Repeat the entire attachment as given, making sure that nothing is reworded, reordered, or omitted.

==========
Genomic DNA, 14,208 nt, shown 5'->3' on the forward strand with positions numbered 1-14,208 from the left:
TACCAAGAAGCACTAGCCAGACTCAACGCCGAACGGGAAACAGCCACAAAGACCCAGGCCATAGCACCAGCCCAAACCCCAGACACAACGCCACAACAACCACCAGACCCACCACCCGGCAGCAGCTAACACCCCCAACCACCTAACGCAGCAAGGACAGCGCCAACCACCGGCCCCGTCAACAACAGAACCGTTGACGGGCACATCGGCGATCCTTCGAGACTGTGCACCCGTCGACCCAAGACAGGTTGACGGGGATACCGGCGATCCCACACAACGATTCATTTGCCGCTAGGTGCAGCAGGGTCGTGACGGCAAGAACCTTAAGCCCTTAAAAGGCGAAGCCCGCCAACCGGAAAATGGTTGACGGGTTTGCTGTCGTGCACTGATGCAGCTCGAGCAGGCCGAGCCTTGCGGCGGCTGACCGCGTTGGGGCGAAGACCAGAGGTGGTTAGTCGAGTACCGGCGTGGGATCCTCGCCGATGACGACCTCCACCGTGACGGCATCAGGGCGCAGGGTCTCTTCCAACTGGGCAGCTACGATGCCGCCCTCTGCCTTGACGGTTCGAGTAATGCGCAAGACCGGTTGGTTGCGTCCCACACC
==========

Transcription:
Genomic DNA, 14,208 nt, shown 5'->3' on the forward strand with positions numbered 1-14,208 from the left:
TACCAAGAAGCACTAGCCAGACTCAACGCCGAACGGGAAACAGCCACAAAGACCCAGGCCATAGCACCAGCCCAAACCCCAGACACAACGCCACAACAACCACCAGACCCACCACCCGGCAGCAGCTAACACCCCCAACCACCTAACGCAGCAAGGACAGCGCCAACCACCGGCCCCGTCAACAACAGAACCGTTGACGGGCACATCGGCGATCCTTCGAGACTGTGCACCCGTCGACCCAAGACAGGTTGACGGGGATACCGGCGATCCCACACAACGATTCATTTGCCGCTAGGTGCAGCAGGGTCGTGACGGCAAGAACCTTAAGCCCTTAAAAGGCGAAGCCCGCCAACCGGAAAATGGTTGACGGGTTTGCTGTCGTGCACTGATGCAGCTCGAGCAGGCCGAGCCTTGCGGCGGCTGACCGCGTTGGGGCGAAGACCAGAGGTGGTTAGTCGAGTACCGGCGTGGGATCCTCGCCGATGACGACCTCCACCGTGACGGCATCAGGGCGCAGGGTCTCTTCCAACTGGGCAGCTACGATGCCGCCCTCTGCCTTGACGGTTCGAGTAATGCGCAAGACCGGTTGGTTGCGTCCCACACC